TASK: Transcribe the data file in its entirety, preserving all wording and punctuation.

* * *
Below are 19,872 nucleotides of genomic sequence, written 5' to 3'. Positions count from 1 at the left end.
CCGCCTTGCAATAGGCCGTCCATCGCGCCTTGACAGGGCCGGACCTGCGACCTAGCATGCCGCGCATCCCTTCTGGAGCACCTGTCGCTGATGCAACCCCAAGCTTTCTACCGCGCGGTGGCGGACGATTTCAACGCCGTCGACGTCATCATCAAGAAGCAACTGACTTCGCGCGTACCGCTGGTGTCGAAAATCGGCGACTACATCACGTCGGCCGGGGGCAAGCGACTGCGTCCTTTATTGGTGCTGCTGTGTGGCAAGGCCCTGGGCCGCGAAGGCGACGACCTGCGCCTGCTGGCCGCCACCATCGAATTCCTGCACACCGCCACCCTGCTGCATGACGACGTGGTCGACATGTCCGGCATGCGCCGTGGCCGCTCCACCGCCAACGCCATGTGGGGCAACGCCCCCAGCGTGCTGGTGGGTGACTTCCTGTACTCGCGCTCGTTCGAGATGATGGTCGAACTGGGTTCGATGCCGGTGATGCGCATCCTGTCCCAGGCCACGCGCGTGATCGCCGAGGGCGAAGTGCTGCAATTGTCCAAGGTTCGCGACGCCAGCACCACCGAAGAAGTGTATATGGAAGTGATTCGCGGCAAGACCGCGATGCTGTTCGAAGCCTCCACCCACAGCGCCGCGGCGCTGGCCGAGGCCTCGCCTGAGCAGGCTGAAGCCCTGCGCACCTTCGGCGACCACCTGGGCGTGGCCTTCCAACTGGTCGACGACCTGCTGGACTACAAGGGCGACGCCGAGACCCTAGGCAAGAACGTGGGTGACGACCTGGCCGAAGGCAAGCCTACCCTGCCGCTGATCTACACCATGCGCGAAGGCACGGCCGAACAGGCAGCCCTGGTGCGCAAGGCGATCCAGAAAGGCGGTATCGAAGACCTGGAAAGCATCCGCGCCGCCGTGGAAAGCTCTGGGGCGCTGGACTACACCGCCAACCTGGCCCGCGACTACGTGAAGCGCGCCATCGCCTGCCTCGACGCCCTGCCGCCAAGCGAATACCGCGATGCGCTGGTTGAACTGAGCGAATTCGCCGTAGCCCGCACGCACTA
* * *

Below are 19,872 nucleotides of genomic sequence, written 5' to 3'. Positions count from 1 at the left end.
CCGCCTTGCAATAGGCCGTCCATCGCGCCTTGACAGGGCCGGACCTGCGACCTAGCATGCCGCGCATCCCTTCTGGAGCACCTGTCGCTGATGCAACCCCAAGCTTTCTACCGCGCGGTGGCGGACGATTTCAACGCCGTCGACGTCATCATCAAGAAGCAACTGACTTCGCGCGTACCGCTGGTGTCGAAAATCGGCGACTACATCACGTCGGCCGGGGGCAAGCGACTGCGTCCTTTATTGGTGCTGCTGTGTGGCAAGGCCCTGGGCCGCGAAGGCGACGACCTGCGCCTGCTGGCCGCCACCATCGAATTCCTGCACACCGCCACCCTGCTGCATGACGACGTGGTCGACATGTCCGGCATGCGCCGTGGCCGCTCCACCGCCAACGCCATGTGGGGCAACGCCCCCAGCGTGCTGGTGGGTGACTTCCTGTACTCGCGCTCGTTCGAGATGATGGTCGAACTGGGTTCGATGCCGGTGATGCGCATCCTGTCCCAGGCCACGCGCGTGATCGCCGAGGGCGAAGTGCTGCAATTGTCCAAGGTTCGCGACGCCAGCACCACCGAAGAAGTGTATATGGAAGTGATTCGCGGCAAGACCGCGATGCTGTTCGAAGCCTCCACCCACAGCGCCGCGGCGCTGGCCGAGGCCTCGCCTGAGCAGGCTGAAGCCCTGCGCACCTTCGGCGACCACCTGGGCGTGGCCTTCCAACTGGTCGACGACCTGCTGGACTACAAGGGCGACGCCGAGACCCTAGGCAAGAACGTGGGTGACGACCTGGCCGAAGGCAAGCCTACCCTGCCGCTGATCTACACCATGCGCGAAGGCACGGCCGAACAGGCAGCCCTGGTGCGCAAGGCGATCCAGAAAGGCGGTATCGAAGACCTGGAAAGCATCCGCGCCGCCGTGGAAAGCTCTGGGGCGCTGGACTACACCGCCAACCTGGCCCGCGACTACGTGAAGCGCGCCATCGCCTGCCTCGACGCCCTGCCGCCAAGCGAATACCGCGATGCGCTGGTTGAACTGAGCGAATTCGCCGTAGCCCGCACGCACTA